Is it right to reduce tax?
Last month, Jimmy Carr, the comedian, received a great deal of bad publicity following the disclosure that he used the K2 product to reduce his tax liability.
With K2,money is paid into a Jersey trust which then pays it back out as a loan. The idea is that the K2 trust has non-domicile status, and so pays no tax in the UK. It can then receive income, and make a loan to whomever it wants. Of course, the loan is repayable, but that seems to have been forgotten in the media frenzy.
We became aware of this particular technique about a year ago. Having reviewed it we decided that, while legal, it bordered on tax evasion rather than avoidance, and so decided NOT to recommend it to clients. Following this, a couple of clients who read about the scheme, and were ‘mailshot’ its details, approached us to use it. We advised them that if a scheme is appropriate we would approach them with it, and that we did not recommend thisone. One client went away happy, the other disgruntled, thinking that we were not being ‘aggressive’ enough. Interestingly, that client called a few days ago to say how happy he was at our recommendations and that we had stood firm.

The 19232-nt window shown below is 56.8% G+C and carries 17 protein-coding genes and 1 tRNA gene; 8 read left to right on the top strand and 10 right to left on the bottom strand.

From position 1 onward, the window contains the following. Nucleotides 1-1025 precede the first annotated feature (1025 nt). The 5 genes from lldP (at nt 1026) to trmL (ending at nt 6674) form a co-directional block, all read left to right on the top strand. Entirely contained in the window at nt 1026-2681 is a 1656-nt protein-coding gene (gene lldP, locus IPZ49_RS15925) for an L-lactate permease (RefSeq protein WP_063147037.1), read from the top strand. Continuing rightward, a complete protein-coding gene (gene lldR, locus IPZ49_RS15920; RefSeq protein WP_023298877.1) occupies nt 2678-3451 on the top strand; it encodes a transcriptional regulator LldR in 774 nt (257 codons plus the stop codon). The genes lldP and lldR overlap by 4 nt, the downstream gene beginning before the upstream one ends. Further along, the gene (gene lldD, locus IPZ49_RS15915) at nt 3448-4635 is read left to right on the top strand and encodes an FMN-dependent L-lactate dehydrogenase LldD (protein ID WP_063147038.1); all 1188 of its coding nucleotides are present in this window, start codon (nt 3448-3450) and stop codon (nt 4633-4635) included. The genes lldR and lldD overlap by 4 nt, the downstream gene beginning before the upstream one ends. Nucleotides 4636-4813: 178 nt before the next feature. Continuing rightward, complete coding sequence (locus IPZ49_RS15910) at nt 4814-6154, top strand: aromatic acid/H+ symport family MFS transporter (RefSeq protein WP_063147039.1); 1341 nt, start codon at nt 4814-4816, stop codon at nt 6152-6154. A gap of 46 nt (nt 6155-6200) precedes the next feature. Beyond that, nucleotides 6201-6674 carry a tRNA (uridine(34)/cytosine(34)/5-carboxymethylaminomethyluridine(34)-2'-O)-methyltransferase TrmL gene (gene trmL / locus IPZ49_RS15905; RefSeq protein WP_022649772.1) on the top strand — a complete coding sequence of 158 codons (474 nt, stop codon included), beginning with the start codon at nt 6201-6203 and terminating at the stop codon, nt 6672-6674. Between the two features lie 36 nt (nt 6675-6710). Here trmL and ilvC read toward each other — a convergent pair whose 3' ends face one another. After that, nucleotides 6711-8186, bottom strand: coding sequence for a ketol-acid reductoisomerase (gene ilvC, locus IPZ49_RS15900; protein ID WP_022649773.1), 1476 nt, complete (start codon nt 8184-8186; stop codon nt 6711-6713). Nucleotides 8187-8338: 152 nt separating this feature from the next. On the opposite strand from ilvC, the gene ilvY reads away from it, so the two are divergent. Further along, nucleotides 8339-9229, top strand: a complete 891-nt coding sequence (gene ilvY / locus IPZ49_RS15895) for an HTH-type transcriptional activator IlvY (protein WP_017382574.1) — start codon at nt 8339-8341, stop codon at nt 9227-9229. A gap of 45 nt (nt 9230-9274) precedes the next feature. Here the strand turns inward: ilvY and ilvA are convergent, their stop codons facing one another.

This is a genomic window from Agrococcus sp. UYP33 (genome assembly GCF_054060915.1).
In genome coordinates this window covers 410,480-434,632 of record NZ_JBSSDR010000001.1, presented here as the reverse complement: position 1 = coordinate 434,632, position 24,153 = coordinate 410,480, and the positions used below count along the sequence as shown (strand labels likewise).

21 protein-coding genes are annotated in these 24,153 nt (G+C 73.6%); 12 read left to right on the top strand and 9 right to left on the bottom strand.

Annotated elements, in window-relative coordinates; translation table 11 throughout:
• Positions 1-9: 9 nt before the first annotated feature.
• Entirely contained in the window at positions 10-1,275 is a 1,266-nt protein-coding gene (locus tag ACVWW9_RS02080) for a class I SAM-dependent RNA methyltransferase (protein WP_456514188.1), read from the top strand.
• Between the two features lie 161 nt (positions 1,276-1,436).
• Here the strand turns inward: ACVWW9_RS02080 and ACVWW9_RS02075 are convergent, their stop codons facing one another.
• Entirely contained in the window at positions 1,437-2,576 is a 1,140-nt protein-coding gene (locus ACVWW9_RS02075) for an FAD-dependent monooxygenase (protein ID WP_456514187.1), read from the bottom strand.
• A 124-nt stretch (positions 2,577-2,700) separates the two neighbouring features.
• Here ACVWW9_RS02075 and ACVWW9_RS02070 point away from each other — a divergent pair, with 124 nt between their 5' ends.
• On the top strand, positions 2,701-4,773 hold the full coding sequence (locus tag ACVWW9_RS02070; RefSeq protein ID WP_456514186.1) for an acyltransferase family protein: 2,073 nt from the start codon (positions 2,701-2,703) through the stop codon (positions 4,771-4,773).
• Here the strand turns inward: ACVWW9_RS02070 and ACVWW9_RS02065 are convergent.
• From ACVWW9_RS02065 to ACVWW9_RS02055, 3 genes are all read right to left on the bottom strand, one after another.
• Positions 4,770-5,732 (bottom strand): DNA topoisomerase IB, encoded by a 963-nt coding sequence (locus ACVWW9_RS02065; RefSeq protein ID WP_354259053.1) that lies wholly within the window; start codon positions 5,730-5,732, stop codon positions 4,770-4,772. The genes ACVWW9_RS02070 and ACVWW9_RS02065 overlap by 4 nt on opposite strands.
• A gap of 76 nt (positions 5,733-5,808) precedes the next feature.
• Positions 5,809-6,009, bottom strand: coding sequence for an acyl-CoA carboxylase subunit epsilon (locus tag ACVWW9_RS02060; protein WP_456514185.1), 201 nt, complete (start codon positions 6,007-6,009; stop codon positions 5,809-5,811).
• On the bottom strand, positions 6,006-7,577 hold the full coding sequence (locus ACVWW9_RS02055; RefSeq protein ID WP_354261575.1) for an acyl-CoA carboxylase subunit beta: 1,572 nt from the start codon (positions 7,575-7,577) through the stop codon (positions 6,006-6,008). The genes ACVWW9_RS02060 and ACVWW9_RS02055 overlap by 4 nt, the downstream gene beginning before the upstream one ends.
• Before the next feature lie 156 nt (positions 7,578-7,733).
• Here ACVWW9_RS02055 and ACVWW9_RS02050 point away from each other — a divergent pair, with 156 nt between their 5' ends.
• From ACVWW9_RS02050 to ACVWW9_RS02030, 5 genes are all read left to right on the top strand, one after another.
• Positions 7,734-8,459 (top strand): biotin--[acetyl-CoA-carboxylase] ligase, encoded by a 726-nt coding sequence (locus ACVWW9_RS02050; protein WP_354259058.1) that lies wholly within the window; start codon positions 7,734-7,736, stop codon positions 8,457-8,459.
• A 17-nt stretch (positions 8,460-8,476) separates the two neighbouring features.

Avoiding tax is a tricky area, and one requiringcareful consideration. Always take advice, and always take advice from someone you trust and who you know will be around in years to come to defend you if needed.
Book of the month
This month’s book recommendation is ‘Eat That Frog!: Get More of the Important Things Done, Today!’ by Brian Tracy.
Whilst I have read a number of books on time management, none have given so many brilliant ideas in such a short space of time. I cannot recommend this highly enough, as we have restrictedthe way in which we all work at Efficient Portfolio as a result of it.
A must for everyone that wants to be more productive as well as anyone that gets down by the constant list of tasks that life and work throw at you. Enjoy ‘Eating that Frog!’